Jewish World Review June 1, 2001 / 18 Sivan, 5761
http://www.jewishworldreview.com -- THIS week's Associated Press headline may not say it all, but it comes close: "White House Vandalism Still Debated."
All those saying "aye"--the Bush administration--have finally come forward in the person of White House spokesman Ari Fleischer to offer a public accounting of the crude mess--the sabotaged phones, damaged computers, graffiti-covered walls, overturned desks and pornographic pictures--members of the outgoing Clinton administration left behind for members of the incoming Bush administration to dig their way out of. Only now, four and a half months after the fact, the Great Clintonista Trashing of the White House has emerged as a topic of "debate," a matter of one man's--or, rather, one administration's--opinion. Or even worse, as Democrats now clamor, it has suddenly been framed as an unfair, unfounded, outright lie.
How did this happen? It all started back in January, after the first juicy rush of vandalism reports from anonymous Bush sources dried up as word came from on high that it was "time to move on"--and stop rubbernecking at the carnage of the Clinton years. Not only were all those post-Clinton post-mortems sucking up political oxygen, they appeared to strike the new president as a matter of what used to known as--and this will sound quaint-- "bad form." As the White House edged itself away from the vandalism story, Mr. Fleischer told the Washington Post, "All the White House stories were aimed at moving forward. It was all in the context of drawing reporters back from the story because that's what the president wanted."
The president, naturally, got what he wanted. The White House may never have gone so far as to deny that any vandalism had taken place, but the story shut down at the source. Given that the White House decided not to document the damage--fear of "bad form" strikes again?--subsequent inquiries by the General Accounting Office (GAO), Congress's investigative arm, and the General Service Administration (GSA), which manages federal property, were inconclusive. As the Washington Post reported, the GSA "issued a letter saying it found no damage to White House real estate but said it was not addressing possible damage to furnishings or equipment. The GAO said it could reach no additional conclusions because of ' the lack of records ... reported by the White House."
Far from inspiring President Bush's Democratic opponents to give a cheer--pip, pip, Old Bean--for his innate sense of discretion and good cheer, the "lack of records" has convinced them to claim that no vandalism ever took place. As Joe Lockhart, one of Bill Clinton's press secretaries put it, "If there was anything there, they should have put it out at the time. Now, they're expecting us to just take their word for it."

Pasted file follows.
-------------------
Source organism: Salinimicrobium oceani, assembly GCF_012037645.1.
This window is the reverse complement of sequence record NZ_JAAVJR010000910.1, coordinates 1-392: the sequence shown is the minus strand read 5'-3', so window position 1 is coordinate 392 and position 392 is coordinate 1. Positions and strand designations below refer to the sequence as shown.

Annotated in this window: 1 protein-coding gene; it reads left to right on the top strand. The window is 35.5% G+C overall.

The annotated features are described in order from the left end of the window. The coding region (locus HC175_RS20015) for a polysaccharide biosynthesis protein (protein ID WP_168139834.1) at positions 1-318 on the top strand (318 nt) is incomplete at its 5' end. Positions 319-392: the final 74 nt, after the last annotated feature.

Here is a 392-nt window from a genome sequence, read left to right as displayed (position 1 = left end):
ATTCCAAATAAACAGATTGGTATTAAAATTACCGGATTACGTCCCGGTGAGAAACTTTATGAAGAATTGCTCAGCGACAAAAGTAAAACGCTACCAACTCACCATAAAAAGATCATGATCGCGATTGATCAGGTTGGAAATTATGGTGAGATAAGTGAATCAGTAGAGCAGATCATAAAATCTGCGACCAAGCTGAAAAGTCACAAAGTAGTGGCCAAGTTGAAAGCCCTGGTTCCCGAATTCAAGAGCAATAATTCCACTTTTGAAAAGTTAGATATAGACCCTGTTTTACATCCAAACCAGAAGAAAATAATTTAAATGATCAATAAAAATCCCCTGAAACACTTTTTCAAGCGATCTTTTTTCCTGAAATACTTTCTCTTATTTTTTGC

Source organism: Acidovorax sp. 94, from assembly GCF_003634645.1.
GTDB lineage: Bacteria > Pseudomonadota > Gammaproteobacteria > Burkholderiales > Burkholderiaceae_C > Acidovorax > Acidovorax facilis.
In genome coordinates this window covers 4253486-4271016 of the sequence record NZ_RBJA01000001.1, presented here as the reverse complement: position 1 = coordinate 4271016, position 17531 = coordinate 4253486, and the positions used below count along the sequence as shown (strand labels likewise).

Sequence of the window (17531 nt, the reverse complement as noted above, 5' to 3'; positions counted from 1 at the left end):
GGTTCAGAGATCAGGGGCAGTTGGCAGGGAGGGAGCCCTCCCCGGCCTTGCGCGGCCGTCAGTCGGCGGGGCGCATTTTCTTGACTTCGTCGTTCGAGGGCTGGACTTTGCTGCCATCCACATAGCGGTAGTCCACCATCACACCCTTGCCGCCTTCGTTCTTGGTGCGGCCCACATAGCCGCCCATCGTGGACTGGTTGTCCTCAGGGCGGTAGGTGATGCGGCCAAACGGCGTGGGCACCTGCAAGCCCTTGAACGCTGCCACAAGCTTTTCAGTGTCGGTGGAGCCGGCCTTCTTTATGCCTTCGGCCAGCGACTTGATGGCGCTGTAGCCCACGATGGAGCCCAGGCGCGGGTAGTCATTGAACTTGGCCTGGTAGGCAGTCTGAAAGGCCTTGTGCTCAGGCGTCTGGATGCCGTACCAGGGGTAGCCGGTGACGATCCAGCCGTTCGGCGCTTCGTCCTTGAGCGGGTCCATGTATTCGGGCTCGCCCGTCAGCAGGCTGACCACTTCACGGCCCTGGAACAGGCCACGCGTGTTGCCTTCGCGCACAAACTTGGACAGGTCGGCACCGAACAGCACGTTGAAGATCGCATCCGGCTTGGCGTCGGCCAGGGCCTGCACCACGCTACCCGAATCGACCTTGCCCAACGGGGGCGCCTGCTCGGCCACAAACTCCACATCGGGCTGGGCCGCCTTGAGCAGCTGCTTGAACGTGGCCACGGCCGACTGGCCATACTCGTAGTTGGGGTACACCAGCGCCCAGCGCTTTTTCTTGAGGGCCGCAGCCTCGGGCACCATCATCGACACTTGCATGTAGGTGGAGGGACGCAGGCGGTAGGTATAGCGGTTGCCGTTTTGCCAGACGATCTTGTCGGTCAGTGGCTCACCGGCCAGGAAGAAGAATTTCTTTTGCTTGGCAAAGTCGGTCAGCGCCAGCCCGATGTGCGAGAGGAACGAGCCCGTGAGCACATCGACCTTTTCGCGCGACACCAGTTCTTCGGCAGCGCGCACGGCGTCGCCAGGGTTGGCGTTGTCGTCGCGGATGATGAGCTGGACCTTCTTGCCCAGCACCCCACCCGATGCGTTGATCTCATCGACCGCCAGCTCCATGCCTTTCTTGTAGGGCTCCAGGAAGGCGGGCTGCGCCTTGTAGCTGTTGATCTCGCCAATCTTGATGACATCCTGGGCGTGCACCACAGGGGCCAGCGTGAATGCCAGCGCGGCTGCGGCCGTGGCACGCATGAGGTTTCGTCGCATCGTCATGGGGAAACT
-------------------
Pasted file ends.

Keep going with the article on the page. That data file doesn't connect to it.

(Spoken like a true Clintonista.) Rep. Anthony Weiner, New York Democrat, has gone farther still, demanding that the Bush administration apologize for having "deliberately misled the American people and smeared the names of public servants who were guilty of nothing." And the outrage only grows--as do the numbers of supposed victims. Jake Siewart, another Clinton press secretary, recently told the Kansas City Star, whose misinterpretation of the GSA's initial inquiry seems to have kickstarted this whole phase of the vandalism story, "The White House has been smearing a whole class of people without providing any evidence."
It is, of course, the White House that is now being smeared. "The White House's continuing campaign of disinformation and possible violation of federal law for noncompliance with a GAO investigation calls its credibility--and its list of damaged property--into question," Mr. Weiner's spokeswoman Serena Torrey none-too-serenely told the Washington Post.
All of which has left Ari Fleischer bemoaning the administration's strange predicament. "The White House bent over backward to make this issue go away, to be gracious to the previous administration" Mr. Fleischer told the AP. "We tried to be gracious, but the last administration would not take graciousness," he said to the Washington Post.
Is graciousness really the culprit here? Certainly, it would have been possible for the Bush administration to be gracious--and carry a big video camera. The problem seems to be one of maturity, which may come as a surprise given the relief of having a "grown-up" administration in place. But, as President Bush has said, there is today a profound need to restore a concrete sense of accountability in our government, and in our country. In averting its eyes from the calumnies of the Clinton era, both great and, in this case, puny, the Bush administration no doubt believed it was acting wisely--not to mention downright nobly.
In the end, though, there
is something a little naive about believing that any administration could
begin anew without facing up to the facts about the
JWR contributor Diana West is a columnist and editorial writer for the Washington Times. Comment by clicking here.